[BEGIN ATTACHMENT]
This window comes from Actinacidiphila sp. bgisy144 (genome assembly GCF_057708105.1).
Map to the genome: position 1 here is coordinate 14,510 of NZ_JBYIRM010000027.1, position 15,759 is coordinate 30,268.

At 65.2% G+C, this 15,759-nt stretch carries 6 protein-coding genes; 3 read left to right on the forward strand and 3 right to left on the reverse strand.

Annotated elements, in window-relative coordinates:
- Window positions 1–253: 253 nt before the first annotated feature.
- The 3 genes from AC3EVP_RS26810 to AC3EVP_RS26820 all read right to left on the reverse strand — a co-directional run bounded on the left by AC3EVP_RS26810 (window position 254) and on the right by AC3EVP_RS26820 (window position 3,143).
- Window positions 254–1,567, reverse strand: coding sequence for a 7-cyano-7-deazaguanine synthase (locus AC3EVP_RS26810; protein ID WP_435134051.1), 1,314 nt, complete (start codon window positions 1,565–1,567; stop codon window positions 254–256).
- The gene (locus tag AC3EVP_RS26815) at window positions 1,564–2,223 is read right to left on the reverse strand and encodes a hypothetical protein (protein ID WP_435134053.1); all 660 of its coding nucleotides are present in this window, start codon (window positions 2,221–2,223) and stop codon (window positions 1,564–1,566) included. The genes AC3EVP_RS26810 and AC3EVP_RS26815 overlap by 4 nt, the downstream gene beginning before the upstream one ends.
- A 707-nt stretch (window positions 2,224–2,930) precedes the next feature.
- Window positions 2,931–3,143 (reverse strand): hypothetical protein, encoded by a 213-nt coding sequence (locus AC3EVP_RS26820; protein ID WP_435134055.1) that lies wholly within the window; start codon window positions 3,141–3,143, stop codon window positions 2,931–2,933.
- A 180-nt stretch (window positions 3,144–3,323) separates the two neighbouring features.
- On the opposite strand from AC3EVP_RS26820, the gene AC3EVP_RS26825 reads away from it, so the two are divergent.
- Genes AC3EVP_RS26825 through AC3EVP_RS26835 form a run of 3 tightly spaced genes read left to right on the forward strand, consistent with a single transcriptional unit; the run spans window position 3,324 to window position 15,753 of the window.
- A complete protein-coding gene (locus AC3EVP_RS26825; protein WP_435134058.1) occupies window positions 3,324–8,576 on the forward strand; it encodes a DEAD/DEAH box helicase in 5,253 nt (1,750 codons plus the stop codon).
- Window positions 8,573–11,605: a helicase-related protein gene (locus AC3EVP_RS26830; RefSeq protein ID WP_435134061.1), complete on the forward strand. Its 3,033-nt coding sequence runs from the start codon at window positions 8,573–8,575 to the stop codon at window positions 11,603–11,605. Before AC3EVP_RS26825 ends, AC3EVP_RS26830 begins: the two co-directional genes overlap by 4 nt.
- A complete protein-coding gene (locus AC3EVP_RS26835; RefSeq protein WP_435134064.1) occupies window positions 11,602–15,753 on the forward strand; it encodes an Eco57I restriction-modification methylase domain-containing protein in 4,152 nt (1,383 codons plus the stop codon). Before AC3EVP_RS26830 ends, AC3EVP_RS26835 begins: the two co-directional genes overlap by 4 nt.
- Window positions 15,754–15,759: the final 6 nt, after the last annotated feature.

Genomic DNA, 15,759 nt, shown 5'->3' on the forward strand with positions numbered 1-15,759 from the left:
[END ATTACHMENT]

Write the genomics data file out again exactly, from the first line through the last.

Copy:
This window comes from Actinacidiphila sp. bgisy144 (genome assembly GCF_057708105.1).
Map to the genome: position 1 here is coordinate 14,510 of NZ_JBYIRM010000027.1, position 15,759 is coordinate 30,268.

At 65.2% G+C, this 15,759-nt stretch carries 6 protein-coding genes; 3 read left to right on the forward strand and 3 right to left on the reverse strand.

Annotated elements, in window-relative coordinates:
- Window positions 1–253: 253 nt before the first annotated feature.
- The 3 genes from AC3EVP_RS26810 to AC3EVP_RS26820 all read right to left on the reverse strand — a co-directional run bounded on the left by AC3EVP_RS26810 (window position 254) and on the right by AC3EVP_RS26820 (window position 3,143).
- Window positions 254–1,567, reverse strand: coding sequence for a 7-cyano-7-deazaguanine synthase (locus AC3EVP_RS26810; protein ID WP_435134051.1), 1,314 nt, complete (start codon window positions 1,565–1,567; stop codon window positions 254–256).
- The gene (locus tag AC3EVP_RS26815) at window positions 1,564–2,223 is read right to left on the reverse strand and encodes a hypothetical protein (protein ID WP_435134053.1); all 660 of its coding nucleotides are present in this window, start codon (window positions 2,221–2,223) and stop codon (window positions 1,564–1,566) included. The genes AC3EVP_RS26810 and AC3EVP_RS26815 overlap by 4 nt, the downstream gene beginning before the upstream one ends.
- A 707-nt stretch (window positions 2,224–2,930) precedes the next feature.
- Window positions 2,931–3,143 (reverse strand): hypothetical protein, encoded by a 213-nt coding sequence (locus AC3EVP_RS26820; protein ID WP_435134055.1) that lies wholly within the window; start codon window positions 3,141–3,143, stop codon window positions 2,931–2,933.
- A 180-nt stretch (window positions 3,144–3,323) separates the two neighbouring features.
- On the opposite strand from AC3EVP_RS26820, the gene AC3EVP_RS26825 reads away from it, so the two are divergent.
- Genes AC3EVP_RS26825 through AC3EVP_RS26835 form a run of 3 tightly spaced genes read left to right on the forward strand, consistent with a single transcriptional unit; the run spans window position 3,324 to window position 15,753 of the window.
- A complete protein-coding gene (locus AC3EVP_RS26825; protein WP_435134058.1) occupies window positions 3,324–8,576 on the forward strand; it encodes a DEAD/DEAH box helicase in 5,253 nt (1,750 codons plus the stop codon).
- Window positions 8,573–11,605: a helicase-related protein gene (locus AC3EVP_RS26830; RefSeq protein ID WP_435134061.1), complete on the forward strand. Its 3,033-nt coding sequence runs from the start codon at window positions 8,573–8,575 to the stop codon at window positions 11,603–11,605. Before AC3EVP_RS26825 ends, AC3EVP_RS26830 begins: the two co-directional genes overlap by 4 nt.
- A complete protein-coding gene (locus AC3EVP_RS26835; RefSeq protein WP_435134064.1) occupies window positions 11,602–15,753 on the forward strand; it encodes an Eco57I restriction-modification methylase domain-containing protein in 4,152 nt (1,383 codons plus the stop codon). Before AC3EVP_RS26830 ends, AC3EVP_RS26835 begins: the two co-directional genes overlap by 4 nt.
- Window positions 15,754–15,759: the final 6 nt, after the last annotated feature.

Genomic DNA, 15,759 nt, shown 5'->3' on the forward strand with positions numbered 1-15,759 from the left: